• Woopra – We track the end-to-end funnel journeys to uncover the most impactful conversion paths, brand impact, and PR impact.

If there’s one thing you would change about your role, what would that be?
I would partner with a data engineer to connect and streamline all of these data sources. One of the biggest challenges in marketing is unifying all the signals from tools that are part of the stack and don’t always fully talk to each other. Even if Salesforce is your source of truth, you might be missing critical information points on what truly influenced a prospect to go from cold/warm lead to
opportunity, and to revenue. There is a massive opportunity to add AI to the marketing process, but the journey to get there relies on a single source of truth for data. Much of day to day decisions still rely on organizational knowledge, individual experience, and consultants or agencies.

While this works to a certain extent, as we add more data signals, it becomes harder and harder to process all this information and build replicable playbooks. With unified data sources and machine learning models, this becomes easier, automating targeting, content, email timing, drip sequences, SDR nudges, ABM, and more. I think the future of marketing belongs to people who can act like Product Managers, rather than traditional marketers.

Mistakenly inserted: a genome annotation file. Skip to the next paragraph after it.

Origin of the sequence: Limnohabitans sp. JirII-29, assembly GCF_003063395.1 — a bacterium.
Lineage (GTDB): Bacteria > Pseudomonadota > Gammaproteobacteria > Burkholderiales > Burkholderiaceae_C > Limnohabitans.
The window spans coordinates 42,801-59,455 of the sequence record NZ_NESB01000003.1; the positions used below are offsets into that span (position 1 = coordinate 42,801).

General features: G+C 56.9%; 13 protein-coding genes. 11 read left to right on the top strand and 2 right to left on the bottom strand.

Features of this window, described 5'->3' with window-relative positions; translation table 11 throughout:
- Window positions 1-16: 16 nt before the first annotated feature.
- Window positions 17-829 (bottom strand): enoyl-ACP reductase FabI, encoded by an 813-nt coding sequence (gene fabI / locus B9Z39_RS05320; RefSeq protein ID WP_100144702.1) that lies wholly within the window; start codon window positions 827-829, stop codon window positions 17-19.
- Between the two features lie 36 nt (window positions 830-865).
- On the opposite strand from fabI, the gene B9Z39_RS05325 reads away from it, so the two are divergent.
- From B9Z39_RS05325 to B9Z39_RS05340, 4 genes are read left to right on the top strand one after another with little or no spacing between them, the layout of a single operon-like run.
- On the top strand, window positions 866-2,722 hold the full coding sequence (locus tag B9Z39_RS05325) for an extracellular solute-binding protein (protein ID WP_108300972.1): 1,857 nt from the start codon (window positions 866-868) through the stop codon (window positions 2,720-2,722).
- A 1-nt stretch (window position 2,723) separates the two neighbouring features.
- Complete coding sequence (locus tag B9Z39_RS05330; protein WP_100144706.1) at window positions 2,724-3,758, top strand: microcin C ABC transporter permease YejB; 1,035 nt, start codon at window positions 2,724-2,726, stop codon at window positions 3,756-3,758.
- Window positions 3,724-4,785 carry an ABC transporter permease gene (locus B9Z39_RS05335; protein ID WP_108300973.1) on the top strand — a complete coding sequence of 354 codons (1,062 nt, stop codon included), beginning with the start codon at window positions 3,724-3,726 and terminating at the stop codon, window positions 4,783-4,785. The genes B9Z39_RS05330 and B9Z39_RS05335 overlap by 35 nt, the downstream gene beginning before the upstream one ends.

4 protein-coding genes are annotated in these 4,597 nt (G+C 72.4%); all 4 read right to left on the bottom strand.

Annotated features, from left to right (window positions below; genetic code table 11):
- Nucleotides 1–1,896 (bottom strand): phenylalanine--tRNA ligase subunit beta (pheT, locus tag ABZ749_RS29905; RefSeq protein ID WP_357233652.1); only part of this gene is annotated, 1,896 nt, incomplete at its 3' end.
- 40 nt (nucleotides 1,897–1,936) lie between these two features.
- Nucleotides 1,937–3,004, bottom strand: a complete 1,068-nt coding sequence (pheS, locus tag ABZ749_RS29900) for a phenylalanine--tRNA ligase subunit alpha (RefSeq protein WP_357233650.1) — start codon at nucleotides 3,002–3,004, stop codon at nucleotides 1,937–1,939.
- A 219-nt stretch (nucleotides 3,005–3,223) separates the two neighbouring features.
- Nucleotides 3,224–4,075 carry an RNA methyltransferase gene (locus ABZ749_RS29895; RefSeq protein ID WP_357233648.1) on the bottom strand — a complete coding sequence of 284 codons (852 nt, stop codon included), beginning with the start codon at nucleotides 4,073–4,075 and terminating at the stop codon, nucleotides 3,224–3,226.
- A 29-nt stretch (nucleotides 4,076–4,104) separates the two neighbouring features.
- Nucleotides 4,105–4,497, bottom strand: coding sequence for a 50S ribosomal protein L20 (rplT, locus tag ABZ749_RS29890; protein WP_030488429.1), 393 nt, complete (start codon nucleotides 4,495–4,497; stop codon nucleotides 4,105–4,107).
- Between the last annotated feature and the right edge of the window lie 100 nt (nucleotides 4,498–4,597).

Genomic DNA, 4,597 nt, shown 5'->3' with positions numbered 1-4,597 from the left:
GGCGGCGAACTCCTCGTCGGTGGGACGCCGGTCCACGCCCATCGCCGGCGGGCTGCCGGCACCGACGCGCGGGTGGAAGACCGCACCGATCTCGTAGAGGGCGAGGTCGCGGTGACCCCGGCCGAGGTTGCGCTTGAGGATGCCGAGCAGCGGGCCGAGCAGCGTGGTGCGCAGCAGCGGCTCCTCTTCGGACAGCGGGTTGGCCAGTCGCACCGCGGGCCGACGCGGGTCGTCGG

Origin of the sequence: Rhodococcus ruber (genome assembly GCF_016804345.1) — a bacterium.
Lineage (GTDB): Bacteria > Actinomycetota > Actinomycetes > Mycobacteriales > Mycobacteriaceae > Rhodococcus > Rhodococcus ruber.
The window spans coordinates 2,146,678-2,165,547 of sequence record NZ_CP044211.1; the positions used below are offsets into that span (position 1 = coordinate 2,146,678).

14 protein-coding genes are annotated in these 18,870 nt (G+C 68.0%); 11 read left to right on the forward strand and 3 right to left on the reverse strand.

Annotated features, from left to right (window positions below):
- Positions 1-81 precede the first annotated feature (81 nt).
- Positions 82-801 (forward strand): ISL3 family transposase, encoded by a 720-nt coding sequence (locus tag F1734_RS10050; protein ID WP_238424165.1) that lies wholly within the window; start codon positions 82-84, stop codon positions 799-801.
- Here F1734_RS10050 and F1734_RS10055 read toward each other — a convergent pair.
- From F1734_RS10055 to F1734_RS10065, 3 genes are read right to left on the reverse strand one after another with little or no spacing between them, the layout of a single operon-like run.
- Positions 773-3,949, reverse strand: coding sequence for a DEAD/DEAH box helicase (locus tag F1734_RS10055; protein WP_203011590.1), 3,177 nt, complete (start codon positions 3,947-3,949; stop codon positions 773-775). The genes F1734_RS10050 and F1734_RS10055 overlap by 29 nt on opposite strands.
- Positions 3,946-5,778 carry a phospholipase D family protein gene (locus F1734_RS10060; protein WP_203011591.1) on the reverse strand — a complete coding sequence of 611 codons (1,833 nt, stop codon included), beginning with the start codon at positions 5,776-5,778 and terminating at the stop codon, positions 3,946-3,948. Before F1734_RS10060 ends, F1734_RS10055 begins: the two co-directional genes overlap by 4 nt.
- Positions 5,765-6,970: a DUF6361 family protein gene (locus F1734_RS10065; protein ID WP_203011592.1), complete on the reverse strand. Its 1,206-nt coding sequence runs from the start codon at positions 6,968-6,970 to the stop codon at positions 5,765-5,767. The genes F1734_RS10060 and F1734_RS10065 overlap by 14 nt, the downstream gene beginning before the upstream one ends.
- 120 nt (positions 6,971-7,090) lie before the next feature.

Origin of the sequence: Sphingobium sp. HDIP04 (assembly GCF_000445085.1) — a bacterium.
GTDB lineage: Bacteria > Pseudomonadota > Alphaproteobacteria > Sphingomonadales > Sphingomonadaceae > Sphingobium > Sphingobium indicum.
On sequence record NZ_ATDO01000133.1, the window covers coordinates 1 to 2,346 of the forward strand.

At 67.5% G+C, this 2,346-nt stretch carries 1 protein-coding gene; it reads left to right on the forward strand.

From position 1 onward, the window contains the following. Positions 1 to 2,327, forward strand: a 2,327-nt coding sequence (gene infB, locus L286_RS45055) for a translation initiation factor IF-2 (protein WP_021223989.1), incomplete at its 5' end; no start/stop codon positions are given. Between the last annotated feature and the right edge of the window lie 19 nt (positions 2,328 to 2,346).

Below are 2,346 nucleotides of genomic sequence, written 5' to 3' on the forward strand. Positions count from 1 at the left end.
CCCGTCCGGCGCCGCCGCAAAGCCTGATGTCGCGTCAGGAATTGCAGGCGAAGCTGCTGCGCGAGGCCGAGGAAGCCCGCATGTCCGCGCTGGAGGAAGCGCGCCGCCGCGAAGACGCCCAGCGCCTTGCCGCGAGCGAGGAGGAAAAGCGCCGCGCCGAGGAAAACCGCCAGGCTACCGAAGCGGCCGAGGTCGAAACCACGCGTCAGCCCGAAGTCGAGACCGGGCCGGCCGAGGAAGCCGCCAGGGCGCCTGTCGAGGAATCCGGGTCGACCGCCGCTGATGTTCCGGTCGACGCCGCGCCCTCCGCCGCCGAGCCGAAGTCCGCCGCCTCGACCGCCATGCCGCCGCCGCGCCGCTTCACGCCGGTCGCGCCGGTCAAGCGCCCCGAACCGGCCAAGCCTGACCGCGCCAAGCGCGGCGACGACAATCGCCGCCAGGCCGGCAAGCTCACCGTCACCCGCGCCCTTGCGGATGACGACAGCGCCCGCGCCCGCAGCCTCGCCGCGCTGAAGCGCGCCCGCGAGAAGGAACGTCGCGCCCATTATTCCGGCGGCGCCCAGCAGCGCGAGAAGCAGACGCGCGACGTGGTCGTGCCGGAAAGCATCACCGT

Claudiu Dascalescu

Claudiu Dascalescu, B2B Senior Marketing Analyst

Describe what your marketing funnel looks like.

Our marketing funnel is the typical B2B end-to-end funnel. We are starting from visits, responses, leads, opportunities, and revenue.

My vision is that a funnel shouldn’t be a generic visualization; instead, it must help answer business questions that serve the bottom line. A good example is what we consider funnel for Account-Based Marketing. The focus is not on visits or responses but instead on how many of the total target accounts we reached.